• Participating schools will be provided with training, equipment, materials and other resources to implement and sustain environmental change, student activities and knowledge and skills-building that encourage healthy eating and physical activity and address mental health and well-being.

    • Building Healthy Communities: Step Up for School Wellness – Applications will be accepted through 5 p.m. on Sept. 30, 2021. Interested schools can register to join an informational webinar on Sept. 3, 2021 at 10:00 a.m. at https://buildinghealthycommunities.arewehealthy.com/.


Schools benefit from the extra resources and funds to use for Wellness related activities, PLUS the work done here can be a driving force with your School Improvement Process (MICIP). We will also be discussing this program at the Whole Child Collaborative on June 2.

Michigan Youth Suicide Prevention and Intervention Summit III

The School Based Mental Health Providers Coalition, which is made up of members from the Michigan Association of School Psychologists (MASP), Michigan Association of School Social Workers (MASSW), and Michigan School Counselor Association (MSCA), has come together with multiple individuals and organizations across Michigan to help impact the lives of many school-age children in Michigan who may be contemplating suicide. With support from Representative Luke Meerman and Senator Curtis Hertel­, virtual summits and workgroups have been organized for the purpose of developing a framework for a recommended comprehensive school suicide prevention and intervention program. This framework could then be used to drive future suicide prevention/intervention legislation.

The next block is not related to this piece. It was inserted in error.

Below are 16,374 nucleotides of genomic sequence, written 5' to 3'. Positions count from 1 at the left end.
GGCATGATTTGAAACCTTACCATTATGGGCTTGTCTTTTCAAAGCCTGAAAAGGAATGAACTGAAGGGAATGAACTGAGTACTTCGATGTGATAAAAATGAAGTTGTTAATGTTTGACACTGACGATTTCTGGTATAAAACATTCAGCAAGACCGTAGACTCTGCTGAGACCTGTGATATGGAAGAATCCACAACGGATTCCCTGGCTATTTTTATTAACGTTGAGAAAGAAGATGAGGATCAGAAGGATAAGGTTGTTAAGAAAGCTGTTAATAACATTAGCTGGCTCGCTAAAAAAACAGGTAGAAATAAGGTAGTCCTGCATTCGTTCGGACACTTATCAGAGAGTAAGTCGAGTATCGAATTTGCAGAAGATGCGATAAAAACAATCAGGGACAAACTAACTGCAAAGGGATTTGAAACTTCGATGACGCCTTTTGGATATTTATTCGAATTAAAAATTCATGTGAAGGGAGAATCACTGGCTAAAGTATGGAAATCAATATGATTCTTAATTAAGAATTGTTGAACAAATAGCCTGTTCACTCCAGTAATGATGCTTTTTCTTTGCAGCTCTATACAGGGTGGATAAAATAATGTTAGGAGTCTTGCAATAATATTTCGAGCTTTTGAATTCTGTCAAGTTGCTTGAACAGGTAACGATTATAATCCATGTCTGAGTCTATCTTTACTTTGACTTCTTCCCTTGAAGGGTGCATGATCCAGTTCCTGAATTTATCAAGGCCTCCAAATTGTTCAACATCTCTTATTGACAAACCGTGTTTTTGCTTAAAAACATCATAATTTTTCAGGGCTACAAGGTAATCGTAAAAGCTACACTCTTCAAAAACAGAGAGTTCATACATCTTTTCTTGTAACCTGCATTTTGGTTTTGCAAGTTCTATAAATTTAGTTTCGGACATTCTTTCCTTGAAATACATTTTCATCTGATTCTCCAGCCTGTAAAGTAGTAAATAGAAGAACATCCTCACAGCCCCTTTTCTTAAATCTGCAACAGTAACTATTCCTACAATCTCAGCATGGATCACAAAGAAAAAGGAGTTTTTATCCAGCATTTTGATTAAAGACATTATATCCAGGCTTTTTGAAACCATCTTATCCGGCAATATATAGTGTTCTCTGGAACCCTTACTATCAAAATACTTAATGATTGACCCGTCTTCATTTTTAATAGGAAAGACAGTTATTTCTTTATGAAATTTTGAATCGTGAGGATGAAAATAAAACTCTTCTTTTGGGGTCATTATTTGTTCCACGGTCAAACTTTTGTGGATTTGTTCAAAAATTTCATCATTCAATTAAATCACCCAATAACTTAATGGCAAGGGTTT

Youth Suicide Prevention Summit III slide deck:

https://drive.google.com/file/d/1InxQRO7cCJzC-9kFR4gyN-isRWvVc1YX/view?usp=sharing

Youth Suicide Prevention Summit III Meeting Recording:

https://us02web.zoom.us/rec/share/cd9N2oSAAYKhZRnDcxkxRUdVgk7D6pCFTEDNslkwAsS1eWdio0STtiI5ggpprT6f.cYM5_ZsU3AHsvYVc

7 Healthy Smoothie Recipes For The Week * Tasty
21 Playground Exercises For An Outdoor Workout

Contact the Whole Child Team!

Janelle Buchler: Whole Child Consultant (janelle.buchler@jcisd.org)

Eric Swihart: Whole Child Coordinator (eric.swihart@jcisd.org)

Caitlin Williams: Attendance and Homeless Program Coordinator (caitlin.williams@jcisd.org)

Rebecca Hurst: Behavior Health Project Coordinator (rebecca.hurst@jcisd.org)

Kelsea Jabkiewicz: Data Integration and Medicaid Cost Recovery Coordinator (kelsea.jabkiewicz@jcisd.org)

Angela Maddox: Whole Child Secretary (angela.maddox@jcisd.org)